Over the weekend, Detroit Red Wings fans learned two big things, with their team playing a back-to-back over the course of Friday and Saturday nights. The first thing is that their team still has the habit playing down to their opposition, as they did in their 5-3 loss to the Hurricanes Friday night.
The second thing is that the more things change, the more they stay the same.
I’m of course referring to Brendan Gallagher’s goal against Detroit Saturday night in the Montreal Canadiens’ 4-1 win over the Red Wings, where he guided the puck with his skates into Petr Mrazek, and forced it through the goalie pad and into the net. The goal was reviewed by the War Room in Toronto, but the only thing they looked for, and were allowed to look for, was whether or not there was a distinct kicking motion before the puck entered the net. (Along with whether pucks are gloved in or batted in with a high-stick, neither of which applied to this situation.) There wasn’t, so the call on the ice stood as a good goal. The most intriguing part though, is that Jeff Blashill didn’t use his coach’s challenge on the play to check for goaltender interference. Apparently there was a reason why.
From Elliotte Friedman’s piece on SportsNet:
Go back and listen to referee Dave Jackson’s explanation. The last few words are buried in the crowd’s cheers, but he says, “After video review, the puck entered the net in legal fashion, before contact. The goal is good.”
The broadcast showed angles that disputed the puck going in first. Blashill’s probably being told, “Challenge, challenge.” But, if the referee is saying contact happened after the goal, you have to believe you’re not going to win. Don’t bother wasting your timeout.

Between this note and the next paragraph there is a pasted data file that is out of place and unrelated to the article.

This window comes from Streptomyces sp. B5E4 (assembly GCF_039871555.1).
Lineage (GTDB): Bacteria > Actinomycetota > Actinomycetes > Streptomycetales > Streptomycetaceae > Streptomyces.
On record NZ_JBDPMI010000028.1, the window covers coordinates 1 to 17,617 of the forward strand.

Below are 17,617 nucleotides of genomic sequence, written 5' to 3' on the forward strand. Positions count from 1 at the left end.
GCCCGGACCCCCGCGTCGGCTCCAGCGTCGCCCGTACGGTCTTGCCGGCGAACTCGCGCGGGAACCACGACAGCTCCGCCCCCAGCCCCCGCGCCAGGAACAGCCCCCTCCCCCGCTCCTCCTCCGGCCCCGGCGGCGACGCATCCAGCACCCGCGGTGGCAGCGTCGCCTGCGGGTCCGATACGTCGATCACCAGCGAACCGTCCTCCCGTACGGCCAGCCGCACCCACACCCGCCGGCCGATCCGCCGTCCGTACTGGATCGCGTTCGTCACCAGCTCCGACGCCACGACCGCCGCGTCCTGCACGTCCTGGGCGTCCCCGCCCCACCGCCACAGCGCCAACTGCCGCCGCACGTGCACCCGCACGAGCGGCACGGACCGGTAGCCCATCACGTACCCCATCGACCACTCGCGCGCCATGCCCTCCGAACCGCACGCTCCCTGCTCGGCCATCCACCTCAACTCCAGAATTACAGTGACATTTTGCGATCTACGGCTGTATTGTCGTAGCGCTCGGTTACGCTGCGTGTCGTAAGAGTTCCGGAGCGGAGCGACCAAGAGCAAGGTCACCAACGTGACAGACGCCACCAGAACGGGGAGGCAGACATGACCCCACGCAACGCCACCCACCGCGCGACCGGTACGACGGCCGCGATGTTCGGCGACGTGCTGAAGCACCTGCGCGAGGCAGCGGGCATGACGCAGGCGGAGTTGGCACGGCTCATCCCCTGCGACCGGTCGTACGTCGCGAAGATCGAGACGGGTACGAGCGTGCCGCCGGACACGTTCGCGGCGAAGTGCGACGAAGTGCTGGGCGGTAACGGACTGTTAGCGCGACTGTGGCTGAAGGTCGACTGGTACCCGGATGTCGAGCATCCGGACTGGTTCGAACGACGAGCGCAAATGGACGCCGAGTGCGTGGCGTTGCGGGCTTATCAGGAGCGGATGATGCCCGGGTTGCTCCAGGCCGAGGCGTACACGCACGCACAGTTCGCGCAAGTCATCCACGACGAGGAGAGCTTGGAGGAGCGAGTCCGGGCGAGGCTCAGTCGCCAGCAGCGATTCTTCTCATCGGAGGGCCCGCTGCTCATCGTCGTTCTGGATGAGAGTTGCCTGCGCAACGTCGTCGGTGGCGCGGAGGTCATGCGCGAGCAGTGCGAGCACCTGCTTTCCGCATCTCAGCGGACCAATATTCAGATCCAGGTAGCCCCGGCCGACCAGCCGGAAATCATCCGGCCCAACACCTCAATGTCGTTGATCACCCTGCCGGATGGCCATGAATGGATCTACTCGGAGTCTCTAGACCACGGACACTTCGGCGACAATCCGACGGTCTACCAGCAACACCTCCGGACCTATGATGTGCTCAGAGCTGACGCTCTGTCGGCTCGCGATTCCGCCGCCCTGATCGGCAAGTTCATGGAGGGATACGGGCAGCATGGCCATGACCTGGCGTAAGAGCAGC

Suddenly, Detroit’s punt makes sense. Watching live, I assumed the game was already delayed by the first review and someone was trying to prevent a second, meaningless slowdown by warning the Wings, “Don’t bother. It doesn’t end well for you.”
What he’s basically saying is that the official may or may not have told Blashill after the review that yes, the puck entered the net before contact with the goaltender was made. Which if that were the case, the Red Wings using their challenge would have been completely in vain and they would have burned up their timeout for nothing. The interesting thing is that there’s nothing saying that you can’t ask the on-ice official about the order of events concerning a goaltender interference call. So if you can, why wouldn’t you? Why burn up your challenge and your timeout hoping that the call goes your way, when you can simply nonchalantly ask the official if there was contact before the puck entered the net, no harm no foul?
The question this raises is if this diminishes the value and efficacy of the coach’s challenge. Will we see a rise in coaches simply conversing with on-ice officials after questionable goals or calls or non-calls instead of just using their challenge as intended? We may see a couple of more tweaks to the rule book down the line if the answer to the previous question turns out to be yes.
This does not take away from the Canadiens’ win, though. Detroit managed a single goal on the night, courtesy of Dylan Larkin (2), and the defense looked sloppy all night. Montreal took advantage and reaped the rewards. But it is still an interesting point to think about moving forward in the season.